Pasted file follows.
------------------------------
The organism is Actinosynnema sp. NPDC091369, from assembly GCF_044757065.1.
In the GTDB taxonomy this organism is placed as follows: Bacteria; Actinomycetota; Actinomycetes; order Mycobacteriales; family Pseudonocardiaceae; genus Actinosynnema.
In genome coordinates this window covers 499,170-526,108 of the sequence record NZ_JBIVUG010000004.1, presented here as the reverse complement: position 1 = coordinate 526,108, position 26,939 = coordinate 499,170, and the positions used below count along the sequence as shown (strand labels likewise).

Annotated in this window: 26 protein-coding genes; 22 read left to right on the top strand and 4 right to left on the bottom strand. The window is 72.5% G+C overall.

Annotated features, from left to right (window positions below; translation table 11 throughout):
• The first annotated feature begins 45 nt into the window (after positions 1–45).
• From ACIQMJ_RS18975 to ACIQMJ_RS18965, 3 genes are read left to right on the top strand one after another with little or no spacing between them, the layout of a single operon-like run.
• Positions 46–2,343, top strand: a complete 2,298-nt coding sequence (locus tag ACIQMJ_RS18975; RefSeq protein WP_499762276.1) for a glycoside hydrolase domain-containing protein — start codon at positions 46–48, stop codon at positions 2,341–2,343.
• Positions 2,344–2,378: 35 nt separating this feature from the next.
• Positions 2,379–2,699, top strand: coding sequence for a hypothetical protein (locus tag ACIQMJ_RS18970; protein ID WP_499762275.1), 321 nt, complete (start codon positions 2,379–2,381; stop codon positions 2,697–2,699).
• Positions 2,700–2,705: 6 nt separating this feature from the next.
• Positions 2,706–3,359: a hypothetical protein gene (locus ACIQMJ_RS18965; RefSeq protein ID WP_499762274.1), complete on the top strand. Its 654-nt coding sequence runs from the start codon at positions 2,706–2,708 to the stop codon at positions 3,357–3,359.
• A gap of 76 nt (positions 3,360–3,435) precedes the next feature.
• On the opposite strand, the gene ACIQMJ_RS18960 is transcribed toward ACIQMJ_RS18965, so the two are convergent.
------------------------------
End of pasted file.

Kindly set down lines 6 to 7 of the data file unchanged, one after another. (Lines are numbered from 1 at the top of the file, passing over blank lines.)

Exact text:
• The first annotated feature begins 45 nt into the window (after positions 1–45).
• From ACIQMJ_RS18975 to ACIQMJ_RS18965, 3 genes are read left to right on the top strand one after another with little or no spacing between them, the layout of a single operon-like run.